2019 年 14 巻 5 号 p. 687-700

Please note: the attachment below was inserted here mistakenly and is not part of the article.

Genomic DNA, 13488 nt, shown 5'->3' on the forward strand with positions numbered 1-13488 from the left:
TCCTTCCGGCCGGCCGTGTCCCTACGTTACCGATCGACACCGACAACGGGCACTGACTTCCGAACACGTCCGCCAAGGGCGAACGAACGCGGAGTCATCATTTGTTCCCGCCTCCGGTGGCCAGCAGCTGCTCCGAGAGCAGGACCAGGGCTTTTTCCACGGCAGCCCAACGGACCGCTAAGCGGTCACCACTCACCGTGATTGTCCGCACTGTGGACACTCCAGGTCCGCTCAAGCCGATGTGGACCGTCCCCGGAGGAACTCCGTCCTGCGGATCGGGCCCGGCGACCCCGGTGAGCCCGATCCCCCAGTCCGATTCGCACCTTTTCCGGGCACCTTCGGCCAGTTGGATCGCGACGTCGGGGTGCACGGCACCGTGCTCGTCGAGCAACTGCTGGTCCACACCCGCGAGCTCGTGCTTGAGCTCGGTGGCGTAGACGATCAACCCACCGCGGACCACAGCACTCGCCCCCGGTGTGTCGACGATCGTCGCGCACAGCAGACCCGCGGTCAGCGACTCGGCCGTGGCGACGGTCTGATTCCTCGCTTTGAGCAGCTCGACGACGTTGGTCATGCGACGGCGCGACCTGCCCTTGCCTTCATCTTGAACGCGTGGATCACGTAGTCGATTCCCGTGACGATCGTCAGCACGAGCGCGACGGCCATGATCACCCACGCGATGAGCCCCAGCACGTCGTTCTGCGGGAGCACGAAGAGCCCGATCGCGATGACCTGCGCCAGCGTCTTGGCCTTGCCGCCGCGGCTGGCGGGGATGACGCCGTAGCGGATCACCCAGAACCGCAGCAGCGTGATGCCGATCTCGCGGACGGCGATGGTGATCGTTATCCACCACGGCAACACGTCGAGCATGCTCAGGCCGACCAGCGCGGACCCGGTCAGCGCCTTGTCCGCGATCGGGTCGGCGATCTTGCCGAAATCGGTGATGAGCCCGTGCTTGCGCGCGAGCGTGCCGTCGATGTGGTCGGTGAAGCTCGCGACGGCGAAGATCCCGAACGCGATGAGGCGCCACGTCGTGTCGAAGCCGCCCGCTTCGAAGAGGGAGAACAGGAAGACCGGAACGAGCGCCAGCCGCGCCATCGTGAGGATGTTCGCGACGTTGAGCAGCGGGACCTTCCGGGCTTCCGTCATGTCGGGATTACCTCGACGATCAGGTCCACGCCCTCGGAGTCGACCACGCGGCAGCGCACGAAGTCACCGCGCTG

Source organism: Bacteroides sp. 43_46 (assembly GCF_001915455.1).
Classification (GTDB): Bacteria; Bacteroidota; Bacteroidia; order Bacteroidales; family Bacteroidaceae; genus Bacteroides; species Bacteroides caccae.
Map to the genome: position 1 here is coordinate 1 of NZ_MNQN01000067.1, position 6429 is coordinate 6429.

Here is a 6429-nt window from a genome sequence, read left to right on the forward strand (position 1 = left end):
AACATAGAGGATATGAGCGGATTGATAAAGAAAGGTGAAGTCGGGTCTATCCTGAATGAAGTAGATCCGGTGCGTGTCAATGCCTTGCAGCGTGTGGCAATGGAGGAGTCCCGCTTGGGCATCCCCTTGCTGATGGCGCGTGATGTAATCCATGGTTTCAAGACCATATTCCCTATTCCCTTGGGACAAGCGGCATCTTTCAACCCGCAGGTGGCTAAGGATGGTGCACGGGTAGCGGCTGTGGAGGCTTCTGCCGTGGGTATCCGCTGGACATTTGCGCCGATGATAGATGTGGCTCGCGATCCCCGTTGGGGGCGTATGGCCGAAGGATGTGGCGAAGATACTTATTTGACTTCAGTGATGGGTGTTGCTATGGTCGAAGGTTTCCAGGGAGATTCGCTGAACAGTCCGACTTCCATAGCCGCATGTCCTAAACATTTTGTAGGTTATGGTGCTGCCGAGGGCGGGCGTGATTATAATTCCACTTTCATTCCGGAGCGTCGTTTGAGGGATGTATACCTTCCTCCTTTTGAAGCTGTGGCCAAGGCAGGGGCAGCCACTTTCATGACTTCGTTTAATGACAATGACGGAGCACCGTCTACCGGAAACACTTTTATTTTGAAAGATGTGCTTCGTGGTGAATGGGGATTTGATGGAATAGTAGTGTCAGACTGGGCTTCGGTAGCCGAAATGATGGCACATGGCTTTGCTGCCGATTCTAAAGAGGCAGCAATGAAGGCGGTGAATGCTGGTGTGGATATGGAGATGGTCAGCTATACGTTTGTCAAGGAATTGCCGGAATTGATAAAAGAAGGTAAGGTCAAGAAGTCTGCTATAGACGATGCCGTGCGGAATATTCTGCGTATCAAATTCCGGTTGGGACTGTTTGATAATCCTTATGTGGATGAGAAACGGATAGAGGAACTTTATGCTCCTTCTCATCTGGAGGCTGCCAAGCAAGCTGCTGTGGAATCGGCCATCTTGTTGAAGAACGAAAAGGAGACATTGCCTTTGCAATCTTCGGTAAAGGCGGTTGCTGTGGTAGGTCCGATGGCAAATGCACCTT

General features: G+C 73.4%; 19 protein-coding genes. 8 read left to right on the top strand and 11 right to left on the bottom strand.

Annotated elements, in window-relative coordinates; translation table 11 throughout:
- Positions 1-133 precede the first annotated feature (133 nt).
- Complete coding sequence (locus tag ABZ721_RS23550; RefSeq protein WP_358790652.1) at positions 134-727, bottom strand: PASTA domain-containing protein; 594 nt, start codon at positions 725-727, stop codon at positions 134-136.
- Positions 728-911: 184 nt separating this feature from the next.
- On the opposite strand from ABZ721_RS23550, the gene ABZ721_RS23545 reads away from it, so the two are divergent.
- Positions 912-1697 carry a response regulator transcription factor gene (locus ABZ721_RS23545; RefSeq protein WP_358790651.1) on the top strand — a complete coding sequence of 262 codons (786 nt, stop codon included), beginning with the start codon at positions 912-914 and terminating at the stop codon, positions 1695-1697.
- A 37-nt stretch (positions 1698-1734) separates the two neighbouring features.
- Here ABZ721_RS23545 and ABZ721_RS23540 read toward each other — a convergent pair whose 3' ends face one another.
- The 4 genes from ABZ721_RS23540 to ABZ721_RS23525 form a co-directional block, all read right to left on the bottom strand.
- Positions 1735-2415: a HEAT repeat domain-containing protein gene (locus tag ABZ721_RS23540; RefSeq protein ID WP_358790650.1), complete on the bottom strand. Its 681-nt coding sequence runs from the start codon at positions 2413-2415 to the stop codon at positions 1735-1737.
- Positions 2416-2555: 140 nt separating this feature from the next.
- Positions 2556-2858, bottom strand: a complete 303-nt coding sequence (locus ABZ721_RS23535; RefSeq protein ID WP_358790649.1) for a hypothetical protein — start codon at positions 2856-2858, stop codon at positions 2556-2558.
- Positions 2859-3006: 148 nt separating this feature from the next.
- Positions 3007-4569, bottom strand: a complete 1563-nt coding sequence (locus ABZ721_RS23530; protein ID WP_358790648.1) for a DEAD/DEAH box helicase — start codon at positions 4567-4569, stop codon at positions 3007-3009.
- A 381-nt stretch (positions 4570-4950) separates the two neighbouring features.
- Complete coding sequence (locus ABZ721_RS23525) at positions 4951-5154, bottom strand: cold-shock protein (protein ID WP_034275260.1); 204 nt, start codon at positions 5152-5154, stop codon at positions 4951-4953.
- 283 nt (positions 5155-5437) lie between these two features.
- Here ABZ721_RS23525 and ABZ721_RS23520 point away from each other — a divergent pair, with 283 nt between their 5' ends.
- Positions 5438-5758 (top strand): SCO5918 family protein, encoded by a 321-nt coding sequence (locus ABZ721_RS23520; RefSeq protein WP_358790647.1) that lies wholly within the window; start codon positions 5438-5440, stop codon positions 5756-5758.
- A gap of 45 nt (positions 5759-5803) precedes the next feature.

Routine volcano monitoring increasingly involves multiparameter datasets. Databases that include multi-disciplinary datasets have great potential to contribute to the evaluation of ongoing volcanic eruptions and unrest events. Here, we examine the characteristics of a multiparameter dataset from Shinmoedake volcano (Kirishima) in Japan for the period of 2010–2018 to examine how the chronology of volcanic activity can be traced. Our dataset consists of global navigation satellite system (GNSS), seismic, tilt, infrasound, sulfur dioxide (SO2) column amount, and video records. We focus mainly on the period after 2012, particularly a series of ash emissions in 2017 (hereafter the 2017 eruption), lava effusion, and Vulcanian eruptions in 2018 (hereafter the 2018 eruption). Our dataset shows that the GNSS observations successfully captured the gradual inflation of the volcano edifice, suggesting magma intrusion or pressure buildup in the magma storage region prior to the 2017 and 2018 eruptions. The number of volcanic earthquakes also gradually increased from 2016 toward the eruptions, particularly events occurring beneath Shinmoedake. Tilt data captured a precursor tilt event prior to the 2017 eruption and a magma chamber deflation during the lava effusion of the 2018 eruption. Tilt, seismic, infrasound, SO2 gas column, and video data record signals accompanying periodic degassing during the lava effusion and explosive degassing accompanying the Vulcanian eruptions, which have similar characteristics to those reported for past eruptions at Shinmoedake and other volcanoes. This similarity suggests that multidisciplinary databases will be an important reference for future evaluations of ongoing volcanic activity and unrest.